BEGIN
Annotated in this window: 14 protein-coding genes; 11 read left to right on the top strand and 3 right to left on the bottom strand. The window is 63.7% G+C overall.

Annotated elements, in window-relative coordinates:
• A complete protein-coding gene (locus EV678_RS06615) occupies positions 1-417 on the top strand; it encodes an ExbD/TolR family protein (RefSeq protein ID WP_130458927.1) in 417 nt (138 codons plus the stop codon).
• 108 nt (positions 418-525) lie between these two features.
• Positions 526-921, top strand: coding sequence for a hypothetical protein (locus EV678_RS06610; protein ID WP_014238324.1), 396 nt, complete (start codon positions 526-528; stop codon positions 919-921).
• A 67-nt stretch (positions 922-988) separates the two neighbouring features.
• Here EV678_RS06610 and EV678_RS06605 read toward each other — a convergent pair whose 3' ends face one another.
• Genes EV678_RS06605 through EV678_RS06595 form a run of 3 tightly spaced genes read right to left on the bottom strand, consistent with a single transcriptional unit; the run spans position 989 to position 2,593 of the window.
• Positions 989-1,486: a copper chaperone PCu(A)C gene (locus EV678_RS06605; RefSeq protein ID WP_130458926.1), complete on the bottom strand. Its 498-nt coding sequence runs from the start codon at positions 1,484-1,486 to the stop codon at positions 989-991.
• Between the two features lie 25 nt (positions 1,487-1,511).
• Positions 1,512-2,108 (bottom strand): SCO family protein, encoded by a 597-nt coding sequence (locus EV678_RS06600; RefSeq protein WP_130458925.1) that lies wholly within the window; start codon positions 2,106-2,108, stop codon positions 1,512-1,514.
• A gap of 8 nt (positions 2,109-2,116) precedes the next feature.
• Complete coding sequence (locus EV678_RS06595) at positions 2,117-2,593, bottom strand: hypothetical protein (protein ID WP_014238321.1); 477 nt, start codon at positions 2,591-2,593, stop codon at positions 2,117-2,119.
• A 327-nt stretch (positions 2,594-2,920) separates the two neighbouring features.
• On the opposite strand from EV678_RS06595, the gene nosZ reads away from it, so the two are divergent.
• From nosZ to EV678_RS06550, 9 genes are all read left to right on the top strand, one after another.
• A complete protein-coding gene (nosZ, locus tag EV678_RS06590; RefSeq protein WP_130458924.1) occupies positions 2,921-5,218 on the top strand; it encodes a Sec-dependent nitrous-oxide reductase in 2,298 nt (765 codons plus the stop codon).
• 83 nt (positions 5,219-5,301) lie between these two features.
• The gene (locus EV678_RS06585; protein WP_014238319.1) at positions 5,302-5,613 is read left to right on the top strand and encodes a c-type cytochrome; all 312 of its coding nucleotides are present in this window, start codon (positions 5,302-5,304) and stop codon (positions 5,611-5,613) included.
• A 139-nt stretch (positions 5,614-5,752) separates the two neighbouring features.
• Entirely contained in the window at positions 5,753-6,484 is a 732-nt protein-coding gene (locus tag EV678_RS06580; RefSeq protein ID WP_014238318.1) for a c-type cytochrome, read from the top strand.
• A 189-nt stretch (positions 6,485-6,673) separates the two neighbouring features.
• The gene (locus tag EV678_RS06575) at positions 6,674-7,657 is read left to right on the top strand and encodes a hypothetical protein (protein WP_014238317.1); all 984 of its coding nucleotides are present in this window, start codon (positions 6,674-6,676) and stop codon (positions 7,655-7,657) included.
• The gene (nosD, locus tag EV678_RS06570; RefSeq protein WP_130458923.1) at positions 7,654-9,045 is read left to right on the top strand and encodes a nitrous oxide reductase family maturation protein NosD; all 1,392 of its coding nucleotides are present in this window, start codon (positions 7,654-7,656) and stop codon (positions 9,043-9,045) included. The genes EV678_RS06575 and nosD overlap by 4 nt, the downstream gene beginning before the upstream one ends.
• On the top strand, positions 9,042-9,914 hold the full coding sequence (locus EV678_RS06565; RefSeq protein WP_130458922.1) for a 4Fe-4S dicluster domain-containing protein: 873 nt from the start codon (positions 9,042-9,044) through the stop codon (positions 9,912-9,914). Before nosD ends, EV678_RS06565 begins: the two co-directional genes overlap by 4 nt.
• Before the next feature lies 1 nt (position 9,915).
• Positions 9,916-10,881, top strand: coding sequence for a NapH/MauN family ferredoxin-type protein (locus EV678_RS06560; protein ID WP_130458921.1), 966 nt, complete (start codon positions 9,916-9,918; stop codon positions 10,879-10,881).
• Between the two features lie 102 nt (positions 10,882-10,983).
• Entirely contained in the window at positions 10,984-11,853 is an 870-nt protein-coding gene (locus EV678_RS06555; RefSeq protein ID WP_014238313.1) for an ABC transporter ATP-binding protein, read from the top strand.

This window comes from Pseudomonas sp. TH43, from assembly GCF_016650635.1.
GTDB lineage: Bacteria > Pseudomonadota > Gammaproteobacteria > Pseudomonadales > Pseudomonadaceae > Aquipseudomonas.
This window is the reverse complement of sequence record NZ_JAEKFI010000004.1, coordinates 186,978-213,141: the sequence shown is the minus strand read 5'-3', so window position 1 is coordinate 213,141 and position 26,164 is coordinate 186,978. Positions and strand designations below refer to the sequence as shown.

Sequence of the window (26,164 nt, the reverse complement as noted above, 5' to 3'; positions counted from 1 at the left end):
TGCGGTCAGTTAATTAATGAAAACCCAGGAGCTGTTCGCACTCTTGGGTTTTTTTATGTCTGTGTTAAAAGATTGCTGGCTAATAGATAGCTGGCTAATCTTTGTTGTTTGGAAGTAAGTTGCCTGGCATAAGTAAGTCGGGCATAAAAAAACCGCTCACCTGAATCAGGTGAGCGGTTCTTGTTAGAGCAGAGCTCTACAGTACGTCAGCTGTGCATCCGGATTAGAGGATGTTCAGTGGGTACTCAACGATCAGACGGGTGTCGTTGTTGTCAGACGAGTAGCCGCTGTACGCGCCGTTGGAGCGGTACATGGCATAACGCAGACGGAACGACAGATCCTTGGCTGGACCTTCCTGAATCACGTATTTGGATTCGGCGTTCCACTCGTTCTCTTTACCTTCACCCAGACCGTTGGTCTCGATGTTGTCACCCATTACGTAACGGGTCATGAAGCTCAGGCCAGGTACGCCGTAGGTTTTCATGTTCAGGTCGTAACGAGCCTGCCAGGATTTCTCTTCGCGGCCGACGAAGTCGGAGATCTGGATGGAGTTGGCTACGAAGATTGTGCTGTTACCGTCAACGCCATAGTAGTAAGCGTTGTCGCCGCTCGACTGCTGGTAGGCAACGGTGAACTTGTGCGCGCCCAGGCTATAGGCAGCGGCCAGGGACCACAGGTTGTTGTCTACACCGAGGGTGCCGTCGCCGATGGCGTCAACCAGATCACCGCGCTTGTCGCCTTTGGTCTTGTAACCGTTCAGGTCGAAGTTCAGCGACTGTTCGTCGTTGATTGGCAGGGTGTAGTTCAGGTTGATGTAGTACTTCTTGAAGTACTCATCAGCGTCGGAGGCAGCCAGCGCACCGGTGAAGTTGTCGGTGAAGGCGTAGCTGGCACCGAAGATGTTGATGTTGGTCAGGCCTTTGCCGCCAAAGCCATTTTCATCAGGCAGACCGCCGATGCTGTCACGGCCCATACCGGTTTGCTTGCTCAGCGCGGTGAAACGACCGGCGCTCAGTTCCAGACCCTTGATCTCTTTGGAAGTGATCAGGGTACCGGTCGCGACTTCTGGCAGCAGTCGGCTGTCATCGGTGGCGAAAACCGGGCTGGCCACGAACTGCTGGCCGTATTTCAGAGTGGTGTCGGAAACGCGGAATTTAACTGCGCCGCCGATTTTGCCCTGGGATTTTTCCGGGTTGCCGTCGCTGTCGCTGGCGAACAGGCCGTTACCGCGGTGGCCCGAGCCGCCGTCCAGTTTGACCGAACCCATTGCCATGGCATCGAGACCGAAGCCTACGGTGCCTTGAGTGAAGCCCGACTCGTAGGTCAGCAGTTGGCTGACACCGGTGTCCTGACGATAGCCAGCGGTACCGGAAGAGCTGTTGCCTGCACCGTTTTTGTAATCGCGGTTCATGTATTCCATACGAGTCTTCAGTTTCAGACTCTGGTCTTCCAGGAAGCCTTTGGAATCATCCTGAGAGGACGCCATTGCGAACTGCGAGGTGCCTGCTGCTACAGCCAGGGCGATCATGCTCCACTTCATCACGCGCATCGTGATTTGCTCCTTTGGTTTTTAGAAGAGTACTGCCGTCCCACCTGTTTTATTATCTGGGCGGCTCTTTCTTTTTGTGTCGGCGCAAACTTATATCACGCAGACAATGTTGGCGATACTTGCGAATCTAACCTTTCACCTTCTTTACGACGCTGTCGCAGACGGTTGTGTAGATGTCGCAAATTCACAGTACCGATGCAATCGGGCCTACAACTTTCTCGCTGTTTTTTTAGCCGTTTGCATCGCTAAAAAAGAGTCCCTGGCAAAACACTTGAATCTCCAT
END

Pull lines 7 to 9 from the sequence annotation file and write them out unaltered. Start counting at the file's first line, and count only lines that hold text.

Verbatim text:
• Here EV678_RS06610 and EV678_RS06605 read toward each other — a convergent pair whose 3' ends face one another.
• Genes EV678_RS06605 through EV678_RS06595 form a run of 3 tightly spaced genes read right to left on the bottom strand, consistent with a single transcriptional unit; the run spans position 989 to position 2,593 of the window.
• Positions 989-1,486: a copper chaperone PCu(A)C gene (locus EV678_RS06605; RefSeq protein ID WP_130458926.1), complete on the bottom strand. Its 498-nt coding sequence runs from the start codon at positions 1,484-1,486 to the stop codon at positions 989-991.